Prior to 22 August 2020, consumer protection authorities could only carry out inspections and related procedural actions in traditional and online shops if consumers directly purchased goods there. In a move that some might view as a bit drastic, a new provision was added to the Consumer Protection Act (CPA). It granted consumer protection authorities the power to inspect business entities specified in Section 7(1)6 of the Act on Civil Procedures (with the exception of those supervised by the National Bank of Hungary). As a result, not only retailers that have direct contact with consumers but every participant in the supply chain can be subjected to an inspection. Therefore, consumer protection authorities (namely the consumer protection department of the county and Budapest government offices) can now inspect wholesalers, warehouses, logistics companies and manufacturers, enter their premises and take samples from them free of charge if they qualify as members of a supply chain within the meaning of the CPA. A company is considered to qualify as such if it has a direct or indirect impact on how a consumer product is manufactured, stored, sold or used. It is an all-encompassing and somewhat confusing legal definition, but unfortunately every company that is a member of supply chain must get used to the thought that it can receive a consumer protection inspection.
Let’s have a closer look at what the policymakers’ objective was and how the authorities’ new power can impact the everyday business operation of companies. The new power was granted to consumer protection authorities in response to various problems, such as cases where retailers urged their customers to buy their products with messages stating that that supplies were running low, such as “Hurry, there’s only three left!”, when in reality there were many products in stock, but only way for the authorities to get confirmation about this was by requesting a declaration from the retailer. Under the CPA, a company’s statement of false information on its website about the availability of its products can be treated as an aggressive and unlawful commercial practice. On the basis of the new powers and a company’s statement, the authorities’ inspectors can now even enter the company’s warehouse to check stocks, which can certainly help the authorities in determining whether an infringement of the CPA has taken place. There were also cases back in 2018 where foreign-based companies advertised wonder products with same-day delivery, but the inspectors could not enter warehouses to conduct test purchases, and therefore the unfair commercial practices committed with regard to these products could not be efficiently investigated. Before the new rule took effect, consumer protection inspectors could not enter a wholesaler’s warehouse even if they had reports that “Hungarian product” stickers were being placed on imported products to increase their appeal to Hungarian consumers.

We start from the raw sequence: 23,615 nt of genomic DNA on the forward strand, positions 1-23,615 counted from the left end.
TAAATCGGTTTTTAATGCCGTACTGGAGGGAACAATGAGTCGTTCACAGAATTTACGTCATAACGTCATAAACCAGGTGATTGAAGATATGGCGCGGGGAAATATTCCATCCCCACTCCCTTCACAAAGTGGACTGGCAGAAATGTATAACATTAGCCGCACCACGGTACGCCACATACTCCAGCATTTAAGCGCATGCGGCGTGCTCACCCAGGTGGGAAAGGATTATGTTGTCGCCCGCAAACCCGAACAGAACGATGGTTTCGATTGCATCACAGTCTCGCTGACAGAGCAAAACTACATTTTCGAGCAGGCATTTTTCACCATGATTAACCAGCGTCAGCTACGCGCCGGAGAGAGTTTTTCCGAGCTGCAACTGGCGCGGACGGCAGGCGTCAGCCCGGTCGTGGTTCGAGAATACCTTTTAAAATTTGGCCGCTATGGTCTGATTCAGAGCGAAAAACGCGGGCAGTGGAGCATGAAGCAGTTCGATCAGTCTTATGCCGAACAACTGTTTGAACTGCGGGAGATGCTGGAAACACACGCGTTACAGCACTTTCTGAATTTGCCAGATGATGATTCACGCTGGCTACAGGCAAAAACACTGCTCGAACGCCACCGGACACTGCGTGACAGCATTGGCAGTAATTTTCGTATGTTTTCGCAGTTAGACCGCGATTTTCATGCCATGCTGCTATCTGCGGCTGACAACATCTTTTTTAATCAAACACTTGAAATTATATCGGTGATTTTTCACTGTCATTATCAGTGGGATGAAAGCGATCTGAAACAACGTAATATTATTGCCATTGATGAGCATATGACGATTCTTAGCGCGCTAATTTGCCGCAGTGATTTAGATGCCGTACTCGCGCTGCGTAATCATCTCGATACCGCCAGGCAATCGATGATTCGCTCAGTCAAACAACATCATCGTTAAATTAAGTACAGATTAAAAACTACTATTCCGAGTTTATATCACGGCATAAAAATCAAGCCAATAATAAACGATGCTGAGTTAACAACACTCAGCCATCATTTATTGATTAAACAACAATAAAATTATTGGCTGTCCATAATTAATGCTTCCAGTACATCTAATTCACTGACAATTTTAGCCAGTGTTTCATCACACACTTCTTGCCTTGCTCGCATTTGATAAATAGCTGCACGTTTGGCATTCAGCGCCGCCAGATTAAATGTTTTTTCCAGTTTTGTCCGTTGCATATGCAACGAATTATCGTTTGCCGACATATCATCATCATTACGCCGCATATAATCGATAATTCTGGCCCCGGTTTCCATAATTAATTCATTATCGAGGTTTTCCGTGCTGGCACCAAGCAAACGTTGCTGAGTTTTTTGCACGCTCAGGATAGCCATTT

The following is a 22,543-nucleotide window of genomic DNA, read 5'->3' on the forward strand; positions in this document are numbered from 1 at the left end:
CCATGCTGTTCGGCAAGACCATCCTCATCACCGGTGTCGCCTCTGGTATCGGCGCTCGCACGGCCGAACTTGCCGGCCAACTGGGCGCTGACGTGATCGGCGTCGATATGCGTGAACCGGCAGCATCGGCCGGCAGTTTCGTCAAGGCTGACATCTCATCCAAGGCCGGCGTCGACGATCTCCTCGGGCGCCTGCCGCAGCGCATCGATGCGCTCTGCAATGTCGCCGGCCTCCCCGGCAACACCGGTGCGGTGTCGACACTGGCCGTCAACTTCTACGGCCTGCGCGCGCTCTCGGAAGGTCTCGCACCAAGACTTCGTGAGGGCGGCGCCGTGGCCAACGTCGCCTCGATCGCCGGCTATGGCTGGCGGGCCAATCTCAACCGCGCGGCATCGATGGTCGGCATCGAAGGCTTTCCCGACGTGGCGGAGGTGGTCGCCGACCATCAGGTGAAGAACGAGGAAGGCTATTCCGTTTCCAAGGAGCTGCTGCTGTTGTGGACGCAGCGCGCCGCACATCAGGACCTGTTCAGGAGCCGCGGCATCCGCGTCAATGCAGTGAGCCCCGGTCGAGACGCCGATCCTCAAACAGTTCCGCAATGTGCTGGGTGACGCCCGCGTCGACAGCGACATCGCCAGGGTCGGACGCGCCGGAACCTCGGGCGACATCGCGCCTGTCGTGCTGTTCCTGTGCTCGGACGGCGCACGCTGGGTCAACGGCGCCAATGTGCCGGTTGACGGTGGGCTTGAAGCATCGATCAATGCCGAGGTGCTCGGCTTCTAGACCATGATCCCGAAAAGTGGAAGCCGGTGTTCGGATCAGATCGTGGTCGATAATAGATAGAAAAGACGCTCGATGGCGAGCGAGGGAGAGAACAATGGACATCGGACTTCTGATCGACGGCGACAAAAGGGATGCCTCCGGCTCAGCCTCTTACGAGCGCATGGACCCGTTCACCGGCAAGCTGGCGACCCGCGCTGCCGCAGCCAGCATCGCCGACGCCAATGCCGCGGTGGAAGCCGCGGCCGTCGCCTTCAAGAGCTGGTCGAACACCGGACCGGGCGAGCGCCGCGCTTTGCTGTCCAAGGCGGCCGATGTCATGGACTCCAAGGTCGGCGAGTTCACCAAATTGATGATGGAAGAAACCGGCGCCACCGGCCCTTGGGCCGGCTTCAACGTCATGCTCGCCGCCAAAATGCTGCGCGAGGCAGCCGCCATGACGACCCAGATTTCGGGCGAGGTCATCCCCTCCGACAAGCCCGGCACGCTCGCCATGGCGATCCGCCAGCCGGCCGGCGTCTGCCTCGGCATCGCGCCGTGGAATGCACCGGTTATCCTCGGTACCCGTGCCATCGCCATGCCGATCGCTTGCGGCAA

As these examples show, there were good reasons for extending the powers of consumer protection authorities so that they can carry out inspections with regard not only to legal relationships between consumers and companies that sell products and services directly, but also to businesses that come under the definition of business entity pursuant to the Act on Civil Procedures. However, consumer protection authorities will continue to proceed in B2C relationships and their jurisdiction does not extend to B2B transactions. The new rule is therefore a relevant one and extends the power of the authorities to inspect whether members of a supply chain comply with Sections 45/A(1) through (3) of the CPA and to take action if they find an infringement.
It should be noted with regard to inspections and other actions by consumer protection authorities that in order to avoid parallel legislation, the CPA obviously only includes provisions that Act CL of 2016 on the General Rules of Public Administration Procedures (PPA) does not. In this respect, the reference to free-of-charge sample-taking in the CPA is important, because Section 69(2)d) only refers to samples but is silent on the related costs. The inspection of documents, assets or work processes and the making of video or sound recordings are also regulated in the PPA, and therefore the relevant provisions are not repeated in the CPA. However, consumer protection authorities can obviously make use of these tools, and so companies must be aware that they might have to contend with them.
Finally, we would note that based on strong public interest, consumer protection authorities may even carry out inspections in closed-off areas(such as properties, shops, production facilities etc. that are locked) with a prosecutor’s advance permission. However, such inspections must be carried out in the presence of an official witness and must take place between 8 am and 6 pm. These modifications are included in Act LXVII of 2020 on the Modification of Act CLV of 1997 on Consumer Protection, which was published in issue No. 150 of Magyar Közlöny, the official government gazette, on 23 June 2020.
Author: Andrea Magdolna Nagy
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